India’s Science Technology and Innovation Policy 2020 is under preparation. Wide consultations are taking place with all the stakeholders. There is an urgent need to develop 5G, nano sciences, internet of things, fourth industrial revolution technologies, life sciences and gene editing and so on to be a world leader.
Economic Survey 2018 has a chapter on How India can become a global science & technology leader. It talks about the need to gradually move from being a net consumer of knowledge to becoming a net producer.
Union Budget 2020-21 set up a national mission on “Quantum Supremacy” with an Rs 8,000-crore budget.
In this context, it is relevant to have a bird’s eye view of India’s commitment to science and technology post-Independence through its earlier policies.
Four major policies have been implemented since independence namely, Scientific Policy Resolution 1958 , Technology Policy Statement 1983 , Science and Technology Policy , and Science Technology Innovation Policy 2013.The next one - Science Technology Innovation Policy 2020- is under preparation.
India adopted a policy on science through the Scientific Policy Resolution (SPR) in 1958, 11 years after winning its independence in 1947. The policy document was the brainchild of the then Prime Minister of India, Jawaharlal Nehru. SPR proposed to train enough science and technical manpower to fulfill the country's needs in science, education, agriculture, industry and defense.
Based on SPR-1958, India built a strong foundation in science including atomic energy and space sciences. During the 1980s, strategic and front-running technologies became increasingly difficult to import. By now India had constructed a strong industrial and agricultural base and developed a qualified pool of scientific manpower for technological self-reliance, improvement in the conditions of weaker sections and the speedy development of backward regions.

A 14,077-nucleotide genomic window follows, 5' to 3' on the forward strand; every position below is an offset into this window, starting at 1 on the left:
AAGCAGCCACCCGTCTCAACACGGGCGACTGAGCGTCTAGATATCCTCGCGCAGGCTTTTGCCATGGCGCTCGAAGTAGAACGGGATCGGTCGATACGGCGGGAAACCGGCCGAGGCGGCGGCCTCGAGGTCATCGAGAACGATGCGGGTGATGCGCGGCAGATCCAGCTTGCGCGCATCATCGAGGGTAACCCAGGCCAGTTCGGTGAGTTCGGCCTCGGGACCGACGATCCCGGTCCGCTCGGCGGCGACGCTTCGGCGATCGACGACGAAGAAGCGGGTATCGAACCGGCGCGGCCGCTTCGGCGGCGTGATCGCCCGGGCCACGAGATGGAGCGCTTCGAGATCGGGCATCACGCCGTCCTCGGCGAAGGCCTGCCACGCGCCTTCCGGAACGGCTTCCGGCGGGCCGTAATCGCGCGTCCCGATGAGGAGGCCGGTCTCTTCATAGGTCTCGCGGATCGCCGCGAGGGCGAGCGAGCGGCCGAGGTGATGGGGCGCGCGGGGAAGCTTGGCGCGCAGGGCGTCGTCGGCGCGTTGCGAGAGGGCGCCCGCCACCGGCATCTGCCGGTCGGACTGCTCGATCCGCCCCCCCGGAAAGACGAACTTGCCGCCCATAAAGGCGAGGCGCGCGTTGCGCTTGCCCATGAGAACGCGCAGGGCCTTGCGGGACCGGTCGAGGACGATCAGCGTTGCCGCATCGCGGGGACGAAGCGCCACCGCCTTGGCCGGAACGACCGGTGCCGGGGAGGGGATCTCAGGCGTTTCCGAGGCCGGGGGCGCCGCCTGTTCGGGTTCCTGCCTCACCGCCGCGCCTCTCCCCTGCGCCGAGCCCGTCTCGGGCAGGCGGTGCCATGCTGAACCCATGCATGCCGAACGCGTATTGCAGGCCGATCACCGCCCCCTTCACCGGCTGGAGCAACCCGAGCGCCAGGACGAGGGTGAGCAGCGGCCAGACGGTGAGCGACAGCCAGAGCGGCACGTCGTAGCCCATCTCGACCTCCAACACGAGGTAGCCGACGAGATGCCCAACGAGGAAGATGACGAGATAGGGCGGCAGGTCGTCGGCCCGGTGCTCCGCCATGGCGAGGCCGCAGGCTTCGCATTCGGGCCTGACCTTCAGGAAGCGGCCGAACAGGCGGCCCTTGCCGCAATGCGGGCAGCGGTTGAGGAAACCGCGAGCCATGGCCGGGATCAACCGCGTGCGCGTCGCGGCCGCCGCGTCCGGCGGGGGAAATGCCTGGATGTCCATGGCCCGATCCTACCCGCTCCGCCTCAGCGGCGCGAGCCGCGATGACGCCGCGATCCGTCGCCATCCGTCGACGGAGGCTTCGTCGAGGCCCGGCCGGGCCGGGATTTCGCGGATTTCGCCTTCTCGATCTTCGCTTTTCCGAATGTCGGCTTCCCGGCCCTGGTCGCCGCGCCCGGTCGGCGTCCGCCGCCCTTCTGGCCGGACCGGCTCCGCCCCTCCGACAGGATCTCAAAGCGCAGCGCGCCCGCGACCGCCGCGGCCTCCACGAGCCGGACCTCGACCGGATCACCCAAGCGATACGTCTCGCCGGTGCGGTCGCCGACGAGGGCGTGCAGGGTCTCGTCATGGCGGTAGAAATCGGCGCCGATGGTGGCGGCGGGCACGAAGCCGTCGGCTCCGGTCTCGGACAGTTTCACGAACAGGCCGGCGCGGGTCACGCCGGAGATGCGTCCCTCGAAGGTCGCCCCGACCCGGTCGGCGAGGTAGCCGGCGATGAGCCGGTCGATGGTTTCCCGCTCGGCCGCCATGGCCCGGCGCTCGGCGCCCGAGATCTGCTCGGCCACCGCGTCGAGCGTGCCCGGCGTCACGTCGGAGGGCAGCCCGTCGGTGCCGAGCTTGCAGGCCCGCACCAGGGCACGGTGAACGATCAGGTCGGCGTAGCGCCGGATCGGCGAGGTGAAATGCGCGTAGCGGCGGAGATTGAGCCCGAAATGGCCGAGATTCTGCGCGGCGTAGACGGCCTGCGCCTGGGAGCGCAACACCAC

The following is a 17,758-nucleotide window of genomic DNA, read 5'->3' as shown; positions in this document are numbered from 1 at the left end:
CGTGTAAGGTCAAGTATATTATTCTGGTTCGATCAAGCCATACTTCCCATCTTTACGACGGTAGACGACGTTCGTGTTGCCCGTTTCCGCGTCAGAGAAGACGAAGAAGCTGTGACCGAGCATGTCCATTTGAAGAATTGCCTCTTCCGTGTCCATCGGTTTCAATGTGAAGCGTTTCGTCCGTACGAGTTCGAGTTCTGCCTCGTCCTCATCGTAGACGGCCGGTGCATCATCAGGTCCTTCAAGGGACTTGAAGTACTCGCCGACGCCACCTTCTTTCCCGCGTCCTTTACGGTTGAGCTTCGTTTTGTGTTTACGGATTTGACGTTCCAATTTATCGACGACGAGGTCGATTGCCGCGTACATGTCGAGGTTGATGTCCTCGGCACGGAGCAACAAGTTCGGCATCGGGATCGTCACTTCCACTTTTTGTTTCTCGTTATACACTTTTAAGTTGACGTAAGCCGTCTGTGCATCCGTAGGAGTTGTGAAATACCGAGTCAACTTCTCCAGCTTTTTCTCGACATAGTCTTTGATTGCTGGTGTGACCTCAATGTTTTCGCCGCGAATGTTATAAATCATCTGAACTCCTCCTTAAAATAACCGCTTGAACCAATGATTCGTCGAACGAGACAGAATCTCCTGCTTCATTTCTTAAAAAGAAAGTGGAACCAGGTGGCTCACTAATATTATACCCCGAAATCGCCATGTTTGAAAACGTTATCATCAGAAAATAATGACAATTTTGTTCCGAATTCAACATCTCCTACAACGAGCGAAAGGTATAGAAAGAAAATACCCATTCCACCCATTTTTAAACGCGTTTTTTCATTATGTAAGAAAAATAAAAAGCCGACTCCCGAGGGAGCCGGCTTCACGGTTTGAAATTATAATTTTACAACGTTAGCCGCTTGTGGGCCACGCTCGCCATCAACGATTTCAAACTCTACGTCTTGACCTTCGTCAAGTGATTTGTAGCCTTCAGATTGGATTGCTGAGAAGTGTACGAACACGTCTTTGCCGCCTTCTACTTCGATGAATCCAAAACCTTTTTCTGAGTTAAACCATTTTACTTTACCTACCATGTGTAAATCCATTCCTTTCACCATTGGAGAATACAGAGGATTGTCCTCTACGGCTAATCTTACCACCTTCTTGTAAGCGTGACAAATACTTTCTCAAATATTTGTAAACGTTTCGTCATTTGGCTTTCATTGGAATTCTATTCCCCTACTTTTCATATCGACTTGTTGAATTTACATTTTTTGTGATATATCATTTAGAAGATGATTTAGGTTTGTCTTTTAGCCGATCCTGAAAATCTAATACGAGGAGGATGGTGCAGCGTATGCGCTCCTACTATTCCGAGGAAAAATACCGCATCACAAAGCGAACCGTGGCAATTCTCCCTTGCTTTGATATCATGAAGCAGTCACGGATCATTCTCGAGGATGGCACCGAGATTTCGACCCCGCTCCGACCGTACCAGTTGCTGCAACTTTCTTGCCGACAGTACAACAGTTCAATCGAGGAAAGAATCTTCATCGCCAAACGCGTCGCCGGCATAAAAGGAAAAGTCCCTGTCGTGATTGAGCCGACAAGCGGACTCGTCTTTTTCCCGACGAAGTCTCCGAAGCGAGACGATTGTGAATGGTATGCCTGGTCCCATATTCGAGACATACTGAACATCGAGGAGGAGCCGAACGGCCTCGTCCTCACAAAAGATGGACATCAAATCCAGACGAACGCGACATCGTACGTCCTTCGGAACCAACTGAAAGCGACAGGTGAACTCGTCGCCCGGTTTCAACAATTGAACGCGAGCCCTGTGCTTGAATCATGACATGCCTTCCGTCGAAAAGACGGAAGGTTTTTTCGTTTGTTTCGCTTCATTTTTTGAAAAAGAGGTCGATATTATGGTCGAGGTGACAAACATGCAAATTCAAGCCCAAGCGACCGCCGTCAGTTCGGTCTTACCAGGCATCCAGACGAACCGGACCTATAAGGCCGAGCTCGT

India already promulgated and implemented scientific policy and technology policy. But by the beginning of the new millennium, it was felt to combine both- science and technology in a single holistic policy.
Its Highlight was the importance given to ‘Public Awareness of Science and Technology’ .
India declared 2010-2020 the decade for Innovation. It became imperative to weave science, technology and innovation together.The new paradigm of the Indian STI 2013 is ‘Science, technology and innovation for the people’.
With the help of these policies, since our independence in 1947, India has been successful in building an impressive ecosystem of science, technology and innovation (STI). An STI ecosystem includes universities, public and private research bodies, and human resources. We have over 800 universities, 40,000 colleges, 2,000 research and development institutes, and over 5,00,000 science professionals. Some of the top scientists, technologists and CEOs of the world have been beneficiaries of our science and policy ecosystem.
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